Clused o'er the head of your loved Lycidas ?"


I do not know when I have experienced a stranger sensa tion than on seeing my old friend G. D., who had been paying me a morning visit a few Sundays back at my cottage at Islington, upon taking leave, instead of turning down the righthand path by which he had entered—with staff in hand, and at noonday, deliberately march right forward into the midst of the stream that runs by us, and totally disappear.

A spectacle like this at dusk would have been appalling enough ; but in the broad open daylight to witness such an unreserved motion towards self-destruction in a valued friend, took from me all power of speculation.

How I found my feet, I know not. Consciousness was quite gone.

Some spirit, not my own, whirled me to the spot. I remember nothing but the silvery apparition of a good white head emerging ; nigh which a staff (the hand unseen that wielded it) pointed upwards, as feeling for the skies. In a moment (if time was in that time, he was on my shoulders, and I-freighted with a load more precious than his who bore Anchises.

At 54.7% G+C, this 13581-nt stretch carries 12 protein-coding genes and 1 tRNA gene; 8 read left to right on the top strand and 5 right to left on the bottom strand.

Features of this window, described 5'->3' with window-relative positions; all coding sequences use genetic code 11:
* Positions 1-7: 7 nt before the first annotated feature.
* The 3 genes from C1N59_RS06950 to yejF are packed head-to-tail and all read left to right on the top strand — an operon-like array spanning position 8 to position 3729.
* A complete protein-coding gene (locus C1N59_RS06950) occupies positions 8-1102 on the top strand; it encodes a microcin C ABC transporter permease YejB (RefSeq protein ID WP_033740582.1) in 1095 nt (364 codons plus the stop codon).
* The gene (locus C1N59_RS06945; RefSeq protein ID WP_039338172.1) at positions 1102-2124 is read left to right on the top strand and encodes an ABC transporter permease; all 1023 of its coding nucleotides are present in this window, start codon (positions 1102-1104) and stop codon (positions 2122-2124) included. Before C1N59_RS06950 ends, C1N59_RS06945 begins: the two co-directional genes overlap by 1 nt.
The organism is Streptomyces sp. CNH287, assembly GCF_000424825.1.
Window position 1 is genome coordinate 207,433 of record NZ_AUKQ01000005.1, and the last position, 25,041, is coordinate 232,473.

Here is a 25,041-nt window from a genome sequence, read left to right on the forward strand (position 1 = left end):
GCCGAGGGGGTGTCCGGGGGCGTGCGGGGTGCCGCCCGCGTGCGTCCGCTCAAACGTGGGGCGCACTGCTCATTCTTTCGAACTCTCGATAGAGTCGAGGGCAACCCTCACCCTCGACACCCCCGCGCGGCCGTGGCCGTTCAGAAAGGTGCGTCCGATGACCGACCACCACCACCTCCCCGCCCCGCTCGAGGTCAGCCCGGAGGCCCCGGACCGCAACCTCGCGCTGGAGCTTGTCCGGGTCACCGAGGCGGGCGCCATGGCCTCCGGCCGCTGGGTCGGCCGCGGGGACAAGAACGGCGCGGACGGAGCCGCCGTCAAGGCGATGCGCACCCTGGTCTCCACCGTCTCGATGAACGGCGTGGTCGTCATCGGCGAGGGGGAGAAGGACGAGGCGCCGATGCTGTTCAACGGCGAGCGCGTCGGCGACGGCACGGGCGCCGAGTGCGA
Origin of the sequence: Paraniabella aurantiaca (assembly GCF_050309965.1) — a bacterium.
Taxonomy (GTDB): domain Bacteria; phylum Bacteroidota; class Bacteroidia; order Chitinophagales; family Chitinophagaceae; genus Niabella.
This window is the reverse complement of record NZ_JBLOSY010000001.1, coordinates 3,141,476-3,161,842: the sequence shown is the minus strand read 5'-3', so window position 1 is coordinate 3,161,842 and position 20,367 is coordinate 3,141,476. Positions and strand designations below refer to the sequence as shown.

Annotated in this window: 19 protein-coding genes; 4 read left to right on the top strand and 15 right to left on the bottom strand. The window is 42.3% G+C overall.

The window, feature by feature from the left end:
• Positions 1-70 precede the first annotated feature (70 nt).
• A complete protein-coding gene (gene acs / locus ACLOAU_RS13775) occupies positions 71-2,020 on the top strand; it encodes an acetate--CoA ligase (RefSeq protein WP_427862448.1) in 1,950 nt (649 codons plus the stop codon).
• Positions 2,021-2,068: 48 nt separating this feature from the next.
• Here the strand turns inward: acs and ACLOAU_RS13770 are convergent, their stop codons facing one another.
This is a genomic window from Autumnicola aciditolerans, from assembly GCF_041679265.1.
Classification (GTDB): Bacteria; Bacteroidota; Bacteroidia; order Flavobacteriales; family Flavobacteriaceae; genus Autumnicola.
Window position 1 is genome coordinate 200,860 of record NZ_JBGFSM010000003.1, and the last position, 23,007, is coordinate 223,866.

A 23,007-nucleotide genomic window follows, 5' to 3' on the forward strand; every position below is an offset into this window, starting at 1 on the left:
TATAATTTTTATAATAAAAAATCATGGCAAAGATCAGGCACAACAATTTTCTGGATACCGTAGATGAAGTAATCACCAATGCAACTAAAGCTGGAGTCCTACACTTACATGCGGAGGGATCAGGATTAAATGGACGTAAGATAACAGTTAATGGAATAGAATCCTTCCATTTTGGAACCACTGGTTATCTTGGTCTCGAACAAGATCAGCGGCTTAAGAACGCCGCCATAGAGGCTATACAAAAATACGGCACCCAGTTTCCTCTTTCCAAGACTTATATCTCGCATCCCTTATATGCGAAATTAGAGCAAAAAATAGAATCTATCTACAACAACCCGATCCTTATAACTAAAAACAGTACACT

And here I cannot but do justice to the officious zeal of sundry passers-by, who, albeit arriving a little too late to participate in the honours of the rescue, in philanthropic shoals came thronging to communicate their advice as to the recovery ; prescribing variously the application, or non-application, of salt, &c., to the person of the patient. Life, meanwhile, was ebbing fast away, amid the stifle of conflicting judgments, when one, more sagacious than the rest, by a bright thought, proposed sending for the doctor. Trite as the counsel was, and impossible, as one should think, to be missed on—shall I confess ?-in this emergency, it was to me as if an angel had spoken. Great previous exertions—and mine had not been inconsiderable--are commonly followed by a debility of purpose. This was a moment of irresolution.

Monoculus—for so, in default of catching his true name, I choose to designate the medical gentleman who now appeared -is a grave, middle-aged person, who, without having studied at the college, or truckled to the pedantry of a diploma, hath